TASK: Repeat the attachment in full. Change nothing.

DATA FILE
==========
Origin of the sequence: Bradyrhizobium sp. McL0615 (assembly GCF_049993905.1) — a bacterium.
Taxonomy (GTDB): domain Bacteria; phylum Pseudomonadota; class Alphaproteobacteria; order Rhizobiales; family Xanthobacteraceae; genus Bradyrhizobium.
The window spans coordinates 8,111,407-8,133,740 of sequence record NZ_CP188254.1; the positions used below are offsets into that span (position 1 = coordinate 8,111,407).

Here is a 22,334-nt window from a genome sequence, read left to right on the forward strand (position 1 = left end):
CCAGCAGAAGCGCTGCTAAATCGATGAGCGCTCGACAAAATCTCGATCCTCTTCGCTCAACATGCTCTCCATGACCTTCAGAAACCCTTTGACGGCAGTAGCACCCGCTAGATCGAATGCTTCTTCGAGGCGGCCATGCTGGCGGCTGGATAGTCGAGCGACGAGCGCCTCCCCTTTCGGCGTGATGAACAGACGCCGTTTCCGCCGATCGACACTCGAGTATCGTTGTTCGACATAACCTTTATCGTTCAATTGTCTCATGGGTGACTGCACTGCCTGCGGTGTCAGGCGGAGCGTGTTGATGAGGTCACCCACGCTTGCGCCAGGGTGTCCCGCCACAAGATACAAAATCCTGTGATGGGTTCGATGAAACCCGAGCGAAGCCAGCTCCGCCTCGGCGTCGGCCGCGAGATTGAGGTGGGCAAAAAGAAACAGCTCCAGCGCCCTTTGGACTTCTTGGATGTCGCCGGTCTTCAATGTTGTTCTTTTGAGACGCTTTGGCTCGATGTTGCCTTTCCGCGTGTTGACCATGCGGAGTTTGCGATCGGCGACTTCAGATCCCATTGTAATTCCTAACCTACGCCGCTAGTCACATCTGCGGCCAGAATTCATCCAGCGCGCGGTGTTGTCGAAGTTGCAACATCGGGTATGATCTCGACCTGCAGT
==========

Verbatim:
Origin of the sequence: Bradyrhizobium sp. McL0615 (assembly GCF_049993905.1) — a bacterium.
Taxonomy (GTDB): domain Bacteria; phylum Pseudomonadota; class Alphaproteobacteria; order Rhizobiales; family Xanthobacteraceae; genus Bradyrhizobium.
The window spans coordinates 8,111,407-8,133,740 of sequence record NZ_CP188254.1; the positions used below are offsets into that span (position 1 = coordinate 8,111,407).

Here is a 22,334-nt window from a genome sequence, read left to right on the forward strand (position 1 = left end):
CCAGCAGAAGCGCTGCTAAATCGATGAGCGCTCGACAAAATCTCGATCCTCTTCGCTCAACATGCTCTCCATGACCTTCAGAAACCCTTTGACGGCAGTAGCACCCGCTAGATCGAATGCTTCTTCGAGGCGGCCATGCTGGCGGCTGGATAGTCGAGCGACGAGCGCCTCCCCTTTCGGCGTGATGAACAGACGCCGTTTCCGCCGATCGACACTCGAGTATCGTTGTTCGACATAACCTTTATCGTTCAATTGTCTCATGGGTGACTGCACTGCCTGCGGTGTCAGGCGGAGCGTGTTGATGAGGTCACCCACGCTTGCGCCAGGGTGTCCCGCCACAAGATACAAAATCCTGTGATGGGTTCGATGAAACCCGAGCGAAGCCAGCTCCGCCTCGGCGTCGGCCGCGAGATTGAGGTGGGCAAAAAGAAACAGCTCCAGCGCCCTTTGGACTTCTTGGATGTCGCCGGTCTTCAATGTTGTTCTTTTGAGACGCTTTGGCTCGATGTTGCCTTTCCGCGTGTTGACCATGCGGAGTTTGCGATCGGCGACTTCAGATCCCATTGTAATTCCTAACCTACGCCGCTAGTCACATCTGCGGCCAGAATTCATCCAGCGCGCGGTGTTGTCGAAGTTGCAACATCGGGTATGATCTCGACCTGCAGT